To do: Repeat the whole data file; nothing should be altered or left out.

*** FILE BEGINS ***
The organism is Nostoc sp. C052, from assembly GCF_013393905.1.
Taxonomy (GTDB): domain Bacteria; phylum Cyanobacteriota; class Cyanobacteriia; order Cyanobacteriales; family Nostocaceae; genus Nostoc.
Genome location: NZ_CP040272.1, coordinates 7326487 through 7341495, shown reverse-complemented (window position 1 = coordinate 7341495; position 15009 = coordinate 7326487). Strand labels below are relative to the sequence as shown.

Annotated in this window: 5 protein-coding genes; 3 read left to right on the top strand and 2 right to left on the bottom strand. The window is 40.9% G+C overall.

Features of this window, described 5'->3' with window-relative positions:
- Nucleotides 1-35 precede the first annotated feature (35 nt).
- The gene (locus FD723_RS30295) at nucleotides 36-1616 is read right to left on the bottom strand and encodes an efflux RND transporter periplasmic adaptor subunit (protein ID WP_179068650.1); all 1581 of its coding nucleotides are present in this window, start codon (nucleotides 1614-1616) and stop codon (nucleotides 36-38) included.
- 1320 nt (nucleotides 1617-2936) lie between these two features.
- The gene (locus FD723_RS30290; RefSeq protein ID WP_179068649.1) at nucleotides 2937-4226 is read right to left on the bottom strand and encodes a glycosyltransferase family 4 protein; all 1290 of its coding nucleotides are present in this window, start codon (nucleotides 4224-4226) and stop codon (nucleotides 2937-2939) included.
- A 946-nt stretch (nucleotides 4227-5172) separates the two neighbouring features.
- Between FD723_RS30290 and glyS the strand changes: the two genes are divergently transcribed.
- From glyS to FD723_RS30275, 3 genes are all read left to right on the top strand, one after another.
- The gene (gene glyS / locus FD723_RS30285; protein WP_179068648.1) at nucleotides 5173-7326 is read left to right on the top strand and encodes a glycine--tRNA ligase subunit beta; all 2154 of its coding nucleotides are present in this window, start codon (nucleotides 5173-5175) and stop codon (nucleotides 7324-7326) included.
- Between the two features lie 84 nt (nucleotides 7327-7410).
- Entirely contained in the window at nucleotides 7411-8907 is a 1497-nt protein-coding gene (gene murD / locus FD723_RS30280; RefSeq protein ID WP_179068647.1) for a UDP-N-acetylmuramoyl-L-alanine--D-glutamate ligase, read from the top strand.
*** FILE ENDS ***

The organism is Nostoc sp. C052, from assembly GCF_013393905.1.
Taxonomy (GTDB): domain Bacteria; phylum Cyanobacteriota; class Cyanobacteriia; order Cyanobacteriales; family Nostocaceae; genus Nostoc.
Genome location: NZ_CP040272.1, coordinates 7326487 through 7341495, shown reverse-complemented (window position 1 = coordinate 7341495; position 15009 = coordinate 7326487). Strand labels below are relative to the sequence as shown.

Annotated in this window: 5 protein-coding genes; 3 read left to right on the top strand and 2 right to left on the bottom strand. The window is 40.9% G+C overall.

Features of this window, described 5'->3' with window-relative positions:
- Nucleotides 1-35 precede the first annotated feature (35 nt).
- The gene (locus FD723_RS30295) at nucleotides 36-1616 is read right to left on the bottom strand and encodes an efflux RND transporter periplasmic adaptor subunit (protein ID WP_179068650.1); all 1581 of its coding nucleotides are present in this window, start codon (nucleotides 1614-1616) and stop codon (nucleotides 36-38) included.
- 1320 nt (nucleotides 1617-2936) lie between these two features.
- The gene (locus FD723_RS30290; RefSeq protein ID WP_179068649.1) at nucleotides 2937-4226 is read right to left on the bottom strand and encodes a glycosyltransferase family 4 protein; all 1290 of its coding nucleotides are present in this window, start codon (nucleotides 4224-4226) and stop codon (nucleotides 2937-2939) included.
- A 946-nt stretch (nucleotides 4227-5172) separates the two neighbouring features.
- Between FD723_RS30290 and glyS the strand changes: the two genes are divergently transcribed.
- From glyS to FD723_RS30275, 3 genes are all read left to right on the top strand, one after another.
- The gene (gene glyS / locus FD723_RS30285; protein WP_179068648.1) at nucleotides 5173-7326 is read left to right on the top strand and encodes a glycine--tRNA ligase subunit beta; all 2154 of its coding nucleotides are present in this window, start codon (nucleotides 5173-5175) and stop codon (nucleotides 7324-7326) included.
- Between the two features lie 84 nt (nucleotides 7327-7410).
- Entirely contained in the window at nucleotides 7411-8907 is a 1497-nt protein-coding gene (gene murD / locus FD723_RS30280; RefSeq protein ID WP_179068647.1) for a UDP-N-acetylmuramoyl-L-alanine--D-glutamate ligase, read from the top strand.